Monday, May 4, 2009

Tomb of Delphi

In 2007, the Delphi Restaurant, on the corner of West Broadway and Reade, closed after 37 years. Wrote the New York Sun, "The restaurant is closing because of a clause in its 12-year old lease that would increase the rent to$55,000 a month starting November 1, up from its current $11,000." Said one of Delphi's long-time waitresses, "It's not about what the neighbors or the community wants."

In an area Zagat calls "Bouleyville" for its proliferation of restaurants owned by the same celebu-chef, David Bouley was then planning to open an "upscale Japanese-themed restaurant called Brushstrokes" in the Delphi space. That was two years ago. A liquor license battle ensued, fierce enough for Bouley to call it a "witch hunt." The Delphi waitress may have been right, but Bouley won the fight in March 2008.



Today, the building looks gutted and ready for demolition, marked by a big red X.

Through the end of 2008, the Department of Buildings shows complaints about after-hours work being done against a stop work order and "site conditions endangering workers."



This is a landmark building. The blog Haute Notes wrote extensively on its history, which dates back to 1860: "By the time of the First World War, photos show fine etched-glass entry doors and a sweeping canopy sheltering Vogric's Café. Its Slovenian owner advertised the Knickerbocker beers and ales brewed in Manhattan by Colonel Jacob Ruppert."



Most curious are the seeming ghost signs on the facade, which show a giant hand holding a paint brush and the words: "Brush Up Business with Paint, Paste, Paper, & Push." (Here, "push" means to sell, writes ForgottenNY.)

Frank Jump, in his excellent ghost sign blog, dates the signage to the 1910s. But Haute Notes writes, "the signs don't appear in any of the historic photos, even those from the 1940s."

Was the ghost sign somehow uncovered? Or was it put there later on, maybe for a 1970s movie, and made to look like the 1910s?



Whatever the story, it seems one of two things will happen to this building: Bouley will eventually move in or it will be demolished. Either way, we'll probably lose the signage, as we lost the Delphi, a once-strong survivor in a vanishing part of town.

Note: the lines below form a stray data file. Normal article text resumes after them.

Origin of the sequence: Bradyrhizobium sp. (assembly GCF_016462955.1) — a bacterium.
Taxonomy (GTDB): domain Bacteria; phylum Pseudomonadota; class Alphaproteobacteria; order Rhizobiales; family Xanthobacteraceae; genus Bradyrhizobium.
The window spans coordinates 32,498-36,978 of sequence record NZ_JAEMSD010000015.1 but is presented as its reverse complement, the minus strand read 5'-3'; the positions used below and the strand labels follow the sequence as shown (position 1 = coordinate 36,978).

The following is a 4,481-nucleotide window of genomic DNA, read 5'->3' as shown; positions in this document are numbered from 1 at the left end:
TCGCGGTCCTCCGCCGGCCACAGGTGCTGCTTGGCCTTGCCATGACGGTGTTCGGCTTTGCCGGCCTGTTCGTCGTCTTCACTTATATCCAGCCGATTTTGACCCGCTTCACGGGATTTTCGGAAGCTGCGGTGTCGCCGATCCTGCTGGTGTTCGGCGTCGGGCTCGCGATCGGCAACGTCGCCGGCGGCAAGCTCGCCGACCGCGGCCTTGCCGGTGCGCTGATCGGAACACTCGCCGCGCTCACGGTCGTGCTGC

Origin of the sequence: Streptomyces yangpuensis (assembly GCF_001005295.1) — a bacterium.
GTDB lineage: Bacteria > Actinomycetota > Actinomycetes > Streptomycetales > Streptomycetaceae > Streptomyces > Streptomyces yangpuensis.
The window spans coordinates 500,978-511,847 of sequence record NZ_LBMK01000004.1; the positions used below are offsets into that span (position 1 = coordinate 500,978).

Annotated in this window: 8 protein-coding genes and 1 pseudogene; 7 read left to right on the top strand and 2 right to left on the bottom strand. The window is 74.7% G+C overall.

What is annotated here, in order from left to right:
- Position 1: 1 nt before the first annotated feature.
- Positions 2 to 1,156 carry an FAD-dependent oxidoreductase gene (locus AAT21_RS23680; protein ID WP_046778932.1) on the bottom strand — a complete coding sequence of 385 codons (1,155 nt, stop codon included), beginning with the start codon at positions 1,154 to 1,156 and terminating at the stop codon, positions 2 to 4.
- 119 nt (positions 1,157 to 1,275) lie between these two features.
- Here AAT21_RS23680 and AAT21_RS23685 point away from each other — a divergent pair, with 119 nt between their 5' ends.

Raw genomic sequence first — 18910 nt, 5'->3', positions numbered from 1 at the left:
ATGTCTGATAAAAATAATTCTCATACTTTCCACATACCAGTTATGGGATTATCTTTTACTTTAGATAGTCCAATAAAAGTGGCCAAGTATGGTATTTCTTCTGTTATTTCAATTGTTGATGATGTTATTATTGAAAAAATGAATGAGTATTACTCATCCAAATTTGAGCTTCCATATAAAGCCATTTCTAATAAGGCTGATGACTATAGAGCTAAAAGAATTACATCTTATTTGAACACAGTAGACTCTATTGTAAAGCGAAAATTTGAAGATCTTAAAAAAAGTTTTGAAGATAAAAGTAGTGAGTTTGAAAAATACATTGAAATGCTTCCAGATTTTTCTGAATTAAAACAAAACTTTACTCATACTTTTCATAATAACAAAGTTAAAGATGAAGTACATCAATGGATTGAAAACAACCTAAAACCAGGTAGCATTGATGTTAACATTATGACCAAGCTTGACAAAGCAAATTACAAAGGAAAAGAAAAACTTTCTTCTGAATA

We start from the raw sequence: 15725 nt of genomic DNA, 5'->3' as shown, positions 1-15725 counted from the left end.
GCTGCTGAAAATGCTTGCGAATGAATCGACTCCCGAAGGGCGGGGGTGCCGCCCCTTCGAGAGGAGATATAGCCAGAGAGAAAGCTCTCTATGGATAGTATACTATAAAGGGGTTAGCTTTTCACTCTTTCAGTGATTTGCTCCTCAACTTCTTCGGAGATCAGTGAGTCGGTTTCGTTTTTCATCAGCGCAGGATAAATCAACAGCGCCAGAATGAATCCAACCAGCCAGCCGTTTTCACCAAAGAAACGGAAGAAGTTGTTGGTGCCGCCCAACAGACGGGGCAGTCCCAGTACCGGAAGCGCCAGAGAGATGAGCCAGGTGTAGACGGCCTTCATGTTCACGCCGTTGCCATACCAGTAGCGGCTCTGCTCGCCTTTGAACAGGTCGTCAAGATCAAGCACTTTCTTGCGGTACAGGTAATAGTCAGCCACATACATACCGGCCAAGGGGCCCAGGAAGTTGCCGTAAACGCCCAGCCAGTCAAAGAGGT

As a 2003 Downtown Express put it: "Whenever a trendy new bistro opens up, or a chain spreads its wings and expands into occupied territory, I imagine the neighborhood’s longstanding restaurants must brace themselves for the competition that comes along with gentrification... however, Delphi has held its own for many years, defiantly refusing to be intimidated by the influx of new options for hungry Tribecans."

Bouleyville was originally slated to get its trendy new bistro up and running here by the spring of 2009. Perhaps, still haunting its tomb, the spirit of Delphi continues to defy.

10 comments:

EV Grieve said...

Bouleyville?

Rents increasing from 11k to 55k...?

Will we refer to these as the bad old days?

Anonymous said...

The "Paint, Paste and Paper" sign was painted there sometime in the late 1980's, purposely made to look retro. I remember seeing it freshly painted and loving it.

Steve said...

Sounds to me like they're hoping it will just collapse, like its Reade Street neighbor...

Jeremiah Moss said...

anon, thanks for the info about the sign. nice to have a general date for it. any idea why they put it there?

Goggla said...

Sigh...seems every interesting building has to be erased from existence. I didn't know those painted ads were fake, but liked them anyway. I hope it lives...

Anonymous said...

Am very much enjoying this blog. There was a small railroad train style diner in the East Village on Great Jones Street run by a Greek that I recall from when I first lived in New York in the early 60s. Not many years ago, it was closed along with a small parking lot next to it with signs about new business development. That never happened. I've never gone back to see what horrors occured.

Jeremiah Moss said...

hey Anon, i think that was the Jones Diner. sadly gone:
http://www.villagevoice.com/2002-01-15/news/the-last-working-class-diner/1

Gardiner said...

Hey Goggla,
Not all of those signs are fake. In fact I would guess most of them are authentic artifacts, like old Revs and Cost pieces. I grew up in Tribeca and especially love the "Look for the clothespin tag" one on Church and White.

Anonymous said...

i recently spoke to one of the surviving owners of delphi restaurant about the sign and he told me that it was there before they opened it in 1970.
if anyone has any questions about the history of this building between 1970-2007 you can contact me at ioannick@yahoo.com
thank you.

Anonymous said...

How did you find/run into one of the owners? I knew Yanni from when I was a wee little girl